Working with new instructors, I sometimes observe a particular fear about teaching intimidating students. Intimidating students can be an issue even for an experienced instructor, and for a new instructor, they can be paralyzing.
One reason is that the instructor may fear the judgment of these intimidating students. While the majority of the class presents no particular challenge, these students are a real threat to the instructor’s confidence.
As I talk with instructors and read the online forums, there seem to be two general types of intimidating students.
One version—often but not always female—is the workout “pro” who seems to go to multiple classes a day and has for years. She is good at all of them. Sometimes, she can come off as a little bit of what some instructors might refer to as a “diva.” It may seem that she “owns” the gym as her own private preserve. Her responses to instructors may seem to indicate that she knows more than they do.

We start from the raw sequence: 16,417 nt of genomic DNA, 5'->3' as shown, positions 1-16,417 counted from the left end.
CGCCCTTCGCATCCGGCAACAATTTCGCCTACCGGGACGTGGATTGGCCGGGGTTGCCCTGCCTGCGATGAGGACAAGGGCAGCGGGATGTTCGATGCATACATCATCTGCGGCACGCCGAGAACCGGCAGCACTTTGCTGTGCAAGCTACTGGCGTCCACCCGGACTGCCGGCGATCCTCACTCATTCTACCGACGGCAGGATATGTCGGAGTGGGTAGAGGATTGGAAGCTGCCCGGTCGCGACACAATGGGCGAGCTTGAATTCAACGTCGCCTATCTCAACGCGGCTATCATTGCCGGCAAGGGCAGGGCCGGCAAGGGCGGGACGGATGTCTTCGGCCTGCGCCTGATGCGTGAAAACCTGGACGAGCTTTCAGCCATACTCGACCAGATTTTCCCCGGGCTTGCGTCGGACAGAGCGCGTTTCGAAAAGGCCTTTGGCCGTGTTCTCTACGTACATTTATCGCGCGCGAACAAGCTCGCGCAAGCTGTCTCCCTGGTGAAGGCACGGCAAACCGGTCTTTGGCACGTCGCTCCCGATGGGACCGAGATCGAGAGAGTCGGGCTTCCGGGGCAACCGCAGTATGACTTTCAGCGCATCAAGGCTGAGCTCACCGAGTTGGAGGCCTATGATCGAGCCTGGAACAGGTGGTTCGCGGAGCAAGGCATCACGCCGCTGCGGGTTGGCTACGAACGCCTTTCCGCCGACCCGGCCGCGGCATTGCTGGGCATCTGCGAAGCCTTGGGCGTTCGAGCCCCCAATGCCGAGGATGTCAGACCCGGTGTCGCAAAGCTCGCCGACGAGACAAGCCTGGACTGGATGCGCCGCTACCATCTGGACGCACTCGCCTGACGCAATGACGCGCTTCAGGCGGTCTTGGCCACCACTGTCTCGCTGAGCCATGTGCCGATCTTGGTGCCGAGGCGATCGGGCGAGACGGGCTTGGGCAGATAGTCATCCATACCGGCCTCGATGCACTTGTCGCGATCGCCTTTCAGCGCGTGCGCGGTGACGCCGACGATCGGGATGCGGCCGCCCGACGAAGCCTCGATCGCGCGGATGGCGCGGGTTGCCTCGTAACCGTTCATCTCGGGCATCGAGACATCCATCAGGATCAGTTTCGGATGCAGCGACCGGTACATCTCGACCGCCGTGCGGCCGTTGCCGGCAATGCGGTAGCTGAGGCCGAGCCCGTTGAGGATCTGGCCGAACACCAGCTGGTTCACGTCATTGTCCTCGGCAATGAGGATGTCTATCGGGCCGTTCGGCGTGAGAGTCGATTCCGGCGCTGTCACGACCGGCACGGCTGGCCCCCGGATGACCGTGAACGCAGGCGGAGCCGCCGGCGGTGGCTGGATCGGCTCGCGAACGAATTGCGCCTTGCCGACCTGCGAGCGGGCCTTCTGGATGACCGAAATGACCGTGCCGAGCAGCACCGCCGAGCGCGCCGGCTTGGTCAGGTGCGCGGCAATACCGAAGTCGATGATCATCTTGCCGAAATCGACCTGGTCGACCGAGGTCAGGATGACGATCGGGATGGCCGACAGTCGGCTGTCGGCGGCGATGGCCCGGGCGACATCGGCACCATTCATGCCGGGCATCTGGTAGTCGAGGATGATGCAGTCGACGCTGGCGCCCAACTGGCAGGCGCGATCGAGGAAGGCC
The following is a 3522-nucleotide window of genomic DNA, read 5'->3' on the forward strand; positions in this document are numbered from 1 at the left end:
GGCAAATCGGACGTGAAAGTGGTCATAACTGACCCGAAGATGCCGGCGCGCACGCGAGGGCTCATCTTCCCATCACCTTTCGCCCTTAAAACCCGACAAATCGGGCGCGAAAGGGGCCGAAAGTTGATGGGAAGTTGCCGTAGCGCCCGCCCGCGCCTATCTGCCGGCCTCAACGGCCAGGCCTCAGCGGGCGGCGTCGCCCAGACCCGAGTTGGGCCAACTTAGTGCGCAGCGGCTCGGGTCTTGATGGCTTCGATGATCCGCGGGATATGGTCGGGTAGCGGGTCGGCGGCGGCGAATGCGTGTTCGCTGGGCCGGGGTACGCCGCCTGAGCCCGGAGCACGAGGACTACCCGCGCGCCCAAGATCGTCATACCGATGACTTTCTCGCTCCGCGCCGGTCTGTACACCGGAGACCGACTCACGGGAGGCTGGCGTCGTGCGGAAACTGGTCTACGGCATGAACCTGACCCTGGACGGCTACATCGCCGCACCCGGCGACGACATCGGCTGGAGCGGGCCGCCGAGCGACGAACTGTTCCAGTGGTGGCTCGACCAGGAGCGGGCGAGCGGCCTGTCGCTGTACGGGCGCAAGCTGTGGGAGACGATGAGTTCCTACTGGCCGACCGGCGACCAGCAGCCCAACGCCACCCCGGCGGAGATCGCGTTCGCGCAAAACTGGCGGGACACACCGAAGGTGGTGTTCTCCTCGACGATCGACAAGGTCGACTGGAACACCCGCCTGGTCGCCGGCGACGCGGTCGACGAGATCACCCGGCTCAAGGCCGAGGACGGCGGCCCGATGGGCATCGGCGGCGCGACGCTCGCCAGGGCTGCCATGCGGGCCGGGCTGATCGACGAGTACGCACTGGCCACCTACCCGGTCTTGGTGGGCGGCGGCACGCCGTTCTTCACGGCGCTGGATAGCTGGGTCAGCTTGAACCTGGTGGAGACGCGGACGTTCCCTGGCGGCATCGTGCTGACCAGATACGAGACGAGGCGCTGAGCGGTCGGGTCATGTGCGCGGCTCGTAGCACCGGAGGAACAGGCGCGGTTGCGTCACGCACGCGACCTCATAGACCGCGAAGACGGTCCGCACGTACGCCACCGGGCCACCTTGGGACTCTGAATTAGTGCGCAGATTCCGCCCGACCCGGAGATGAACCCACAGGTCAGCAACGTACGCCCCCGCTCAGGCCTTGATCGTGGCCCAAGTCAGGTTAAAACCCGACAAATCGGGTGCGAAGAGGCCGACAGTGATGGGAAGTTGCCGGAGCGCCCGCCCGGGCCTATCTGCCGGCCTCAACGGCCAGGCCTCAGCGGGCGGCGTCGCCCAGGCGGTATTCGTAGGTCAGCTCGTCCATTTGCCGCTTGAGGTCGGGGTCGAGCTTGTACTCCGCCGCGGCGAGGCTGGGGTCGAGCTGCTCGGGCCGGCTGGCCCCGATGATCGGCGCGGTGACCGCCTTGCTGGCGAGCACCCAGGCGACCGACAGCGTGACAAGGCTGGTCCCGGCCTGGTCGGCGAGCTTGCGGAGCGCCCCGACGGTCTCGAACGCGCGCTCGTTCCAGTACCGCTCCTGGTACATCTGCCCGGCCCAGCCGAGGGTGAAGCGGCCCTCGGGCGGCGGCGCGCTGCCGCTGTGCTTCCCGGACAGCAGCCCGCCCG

The other version of the intimidating student is likely to be an outdoor rider or triathlete. These students seem to perceive their outdoor experience in a way that expresses their superiority over the rest of the class and even the instructor. They come to class in full kit celebrating events they have done. Even if they do not say anything, their display of experience can make them an intimidating presence, especially to a newer instructor. They may insist on riding in an “aero” position.
To be sure, these are big generalizations, but you may recognize a version of an intimidating student in your classes from these descriptions. How do you feel about those students? Do they intimidate you? How do you deal with that feeling?
Here are three strategies I suggest.